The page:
5 Africa sitting on reservoir of water (BBC) Scientists say the notoriously dry continent of Africa is sitting on a vast reservoir of groundwater. They argue that the total volume of water in aquifers underground is 100 times the amount found on the surface. They stress that large scale drilling might not be the best way of increasing water supplies. Across Africa more than 300 million people are said not to have access to safe drinking water. Demand for water is set to grow markedly in coming decades due to population growth and the need for irrigation to grow crops. Scientists have for the first time been able to carry out a continent-wide analysis of the water that is hidden under the surface in aquifers, and mapped in detail the amount and potential yield of this groundwater resource across the continent.
6 Guilty of hurting your kids (Khaleej Times) Schools try to create an environment for sport but only 10% get involved. The other 90% are either not interested or are far too involved in reaching home or getting back to the console, their best non-human friend. Food is the next culprit. Parents, caught in their own spiral, use food as a bribe to keep their children happy or simply allow the wrongly balanced diet to take over because it is more convenient.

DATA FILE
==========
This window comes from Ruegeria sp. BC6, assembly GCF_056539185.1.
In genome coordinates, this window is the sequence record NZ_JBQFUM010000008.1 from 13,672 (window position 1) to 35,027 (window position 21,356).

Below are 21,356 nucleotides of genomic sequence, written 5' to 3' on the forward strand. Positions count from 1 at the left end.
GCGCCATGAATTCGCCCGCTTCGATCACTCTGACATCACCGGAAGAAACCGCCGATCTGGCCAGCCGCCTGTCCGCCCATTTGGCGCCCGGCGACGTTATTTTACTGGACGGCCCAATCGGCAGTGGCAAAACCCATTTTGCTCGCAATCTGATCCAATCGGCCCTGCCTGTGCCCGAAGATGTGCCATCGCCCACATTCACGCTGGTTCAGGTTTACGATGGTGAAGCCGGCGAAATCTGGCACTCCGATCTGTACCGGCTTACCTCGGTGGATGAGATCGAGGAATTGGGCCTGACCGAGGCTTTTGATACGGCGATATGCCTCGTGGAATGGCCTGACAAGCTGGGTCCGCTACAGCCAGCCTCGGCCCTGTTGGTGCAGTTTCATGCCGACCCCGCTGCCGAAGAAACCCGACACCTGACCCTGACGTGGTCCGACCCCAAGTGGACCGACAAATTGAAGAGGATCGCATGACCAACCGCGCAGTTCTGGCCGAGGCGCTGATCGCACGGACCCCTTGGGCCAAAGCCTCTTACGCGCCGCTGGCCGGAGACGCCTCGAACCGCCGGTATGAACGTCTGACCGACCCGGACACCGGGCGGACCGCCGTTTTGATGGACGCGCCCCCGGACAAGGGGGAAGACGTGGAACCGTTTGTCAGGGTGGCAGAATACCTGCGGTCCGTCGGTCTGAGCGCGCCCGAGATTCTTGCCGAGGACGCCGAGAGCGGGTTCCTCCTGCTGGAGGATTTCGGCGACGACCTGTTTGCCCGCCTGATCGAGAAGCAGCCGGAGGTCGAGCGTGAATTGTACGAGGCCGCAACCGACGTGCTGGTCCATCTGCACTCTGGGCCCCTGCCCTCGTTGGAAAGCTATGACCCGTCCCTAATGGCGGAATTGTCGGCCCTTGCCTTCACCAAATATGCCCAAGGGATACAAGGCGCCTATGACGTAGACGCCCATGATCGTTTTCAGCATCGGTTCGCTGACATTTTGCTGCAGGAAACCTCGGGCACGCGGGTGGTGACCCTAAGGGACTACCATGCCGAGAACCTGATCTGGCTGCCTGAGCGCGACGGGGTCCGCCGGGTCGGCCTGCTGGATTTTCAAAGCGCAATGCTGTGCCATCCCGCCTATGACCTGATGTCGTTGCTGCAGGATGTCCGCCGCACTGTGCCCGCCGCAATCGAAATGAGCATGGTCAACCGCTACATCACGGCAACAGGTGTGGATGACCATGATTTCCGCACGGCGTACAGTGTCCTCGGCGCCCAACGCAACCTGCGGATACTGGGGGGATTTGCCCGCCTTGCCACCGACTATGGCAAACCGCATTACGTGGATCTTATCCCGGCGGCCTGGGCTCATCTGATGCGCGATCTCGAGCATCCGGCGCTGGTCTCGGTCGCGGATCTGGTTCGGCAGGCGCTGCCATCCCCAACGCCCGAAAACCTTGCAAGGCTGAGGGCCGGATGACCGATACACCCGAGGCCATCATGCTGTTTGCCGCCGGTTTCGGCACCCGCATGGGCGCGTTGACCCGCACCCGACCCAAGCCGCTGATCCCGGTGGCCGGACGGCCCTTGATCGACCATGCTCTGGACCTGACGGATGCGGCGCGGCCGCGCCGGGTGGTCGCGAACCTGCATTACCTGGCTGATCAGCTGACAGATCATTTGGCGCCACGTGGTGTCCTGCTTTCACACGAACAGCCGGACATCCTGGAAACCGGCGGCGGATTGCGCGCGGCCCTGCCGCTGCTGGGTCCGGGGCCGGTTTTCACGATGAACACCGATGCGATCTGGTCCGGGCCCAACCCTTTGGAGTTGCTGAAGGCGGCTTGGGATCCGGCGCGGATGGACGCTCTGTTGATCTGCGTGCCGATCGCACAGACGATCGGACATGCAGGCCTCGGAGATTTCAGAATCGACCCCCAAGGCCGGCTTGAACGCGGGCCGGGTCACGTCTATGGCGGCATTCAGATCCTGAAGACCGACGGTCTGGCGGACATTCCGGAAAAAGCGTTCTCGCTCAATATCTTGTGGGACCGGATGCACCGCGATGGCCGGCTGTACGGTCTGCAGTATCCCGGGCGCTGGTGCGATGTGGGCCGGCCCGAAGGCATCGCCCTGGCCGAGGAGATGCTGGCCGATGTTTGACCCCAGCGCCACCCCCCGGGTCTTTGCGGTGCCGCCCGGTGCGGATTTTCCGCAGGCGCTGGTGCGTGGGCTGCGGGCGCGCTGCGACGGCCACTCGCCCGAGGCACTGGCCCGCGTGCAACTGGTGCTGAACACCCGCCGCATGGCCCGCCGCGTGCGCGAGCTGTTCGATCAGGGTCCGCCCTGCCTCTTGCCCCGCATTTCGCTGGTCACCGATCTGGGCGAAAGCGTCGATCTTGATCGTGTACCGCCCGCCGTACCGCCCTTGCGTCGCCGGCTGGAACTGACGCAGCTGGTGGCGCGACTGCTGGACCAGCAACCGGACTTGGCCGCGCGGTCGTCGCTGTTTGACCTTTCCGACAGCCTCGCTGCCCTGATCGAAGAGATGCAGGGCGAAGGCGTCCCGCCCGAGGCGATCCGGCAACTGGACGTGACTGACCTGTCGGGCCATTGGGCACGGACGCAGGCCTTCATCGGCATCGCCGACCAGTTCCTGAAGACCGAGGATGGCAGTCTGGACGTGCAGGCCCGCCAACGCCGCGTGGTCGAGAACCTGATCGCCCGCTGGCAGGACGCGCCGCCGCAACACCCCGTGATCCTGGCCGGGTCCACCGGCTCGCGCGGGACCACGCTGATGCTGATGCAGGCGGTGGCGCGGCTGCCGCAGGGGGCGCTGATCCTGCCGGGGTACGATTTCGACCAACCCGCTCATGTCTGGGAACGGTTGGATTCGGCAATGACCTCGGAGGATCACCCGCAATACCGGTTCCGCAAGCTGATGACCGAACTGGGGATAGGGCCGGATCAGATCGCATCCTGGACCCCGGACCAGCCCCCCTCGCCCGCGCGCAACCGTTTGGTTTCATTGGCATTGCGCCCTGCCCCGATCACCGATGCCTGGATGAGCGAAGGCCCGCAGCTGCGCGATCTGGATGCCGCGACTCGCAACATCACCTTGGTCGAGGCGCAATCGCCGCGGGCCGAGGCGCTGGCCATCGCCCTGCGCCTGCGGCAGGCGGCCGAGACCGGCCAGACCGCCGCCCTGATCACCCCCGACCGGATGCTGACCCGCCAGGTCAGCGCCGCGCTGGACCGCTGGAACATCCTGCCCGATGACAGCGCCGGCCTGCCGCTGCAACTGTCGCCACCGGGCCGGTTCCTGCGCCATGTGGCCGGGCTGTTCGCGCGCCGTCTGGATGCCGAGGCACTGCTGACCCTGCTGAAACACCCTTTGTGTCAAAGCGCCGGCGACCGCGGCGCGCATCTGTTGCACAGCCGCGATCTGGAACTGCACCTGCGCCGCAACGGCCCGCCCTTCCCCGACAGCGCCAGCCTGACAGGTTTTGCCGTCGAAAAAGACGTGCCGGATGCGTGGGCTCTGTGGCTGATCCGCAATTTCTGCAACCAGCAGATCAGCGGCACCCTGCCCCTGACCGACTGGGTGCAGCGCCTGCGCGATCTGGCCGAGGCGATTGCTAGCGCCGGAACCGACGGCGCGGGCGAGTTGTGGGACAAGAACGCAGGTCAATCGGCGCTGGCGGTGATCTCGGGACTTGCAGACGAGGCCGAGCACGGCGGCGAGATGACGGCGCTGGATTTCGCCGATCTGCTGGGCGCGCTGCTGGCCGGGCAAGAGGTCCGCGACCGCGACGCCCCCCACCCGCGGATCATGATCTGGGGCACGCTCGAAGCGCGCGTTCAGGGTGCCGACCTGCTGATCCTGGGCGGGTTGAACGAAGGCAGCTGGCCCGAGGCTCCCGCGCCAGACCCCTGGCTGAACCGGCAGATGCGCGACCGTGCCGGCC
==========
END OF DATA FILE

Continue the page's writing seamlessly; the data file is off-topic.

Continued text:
So, as children sans exercise regimes bloat in front of their very eyes, parents continue to ignore the pending avalanche of medical problems they are bestowing upon their progeny, packaged in false colours but still potent. When they finally wake up to the fact they either place them on thoughtless diet, rush to the doctor for immediate solutions or just as suddenly become draconian and start confiscating the very toys they gave to the children in the first place.
In far too many cases the child is far too gone down the road of sloth to suddenly start playing soccer. He is also horrified that his precious ‘other world’ has been banned and he seeks solace in more food. Neither mum nor Dad nor the kids know what to do next. If you have read so far, start pulling back now and make your children healthy…don’t condemn them with misplaced affection.
7 Indian missile pride hides flaws (Khaleej Times) India’s pride at the successful test of a long-range, nuclear-capable missile hides weaknesses in strategic military planning that undermine its global power aspirations, analysts say. Thursday’s launch of the Agni V triggered a round of intense, patriotic self-congratulation. But while acknowledging the technological achievement, a number of analysts noted it was just a tiny step towards achieving any military parity with its giant regional rival. “We are still way behind China. In terms of missile numbers, range and quality, they are way ahead of us,” said C Raja Mohan, a security analyst and senior fellow at the Center for Policy Research, a policy think-tank in Delhi.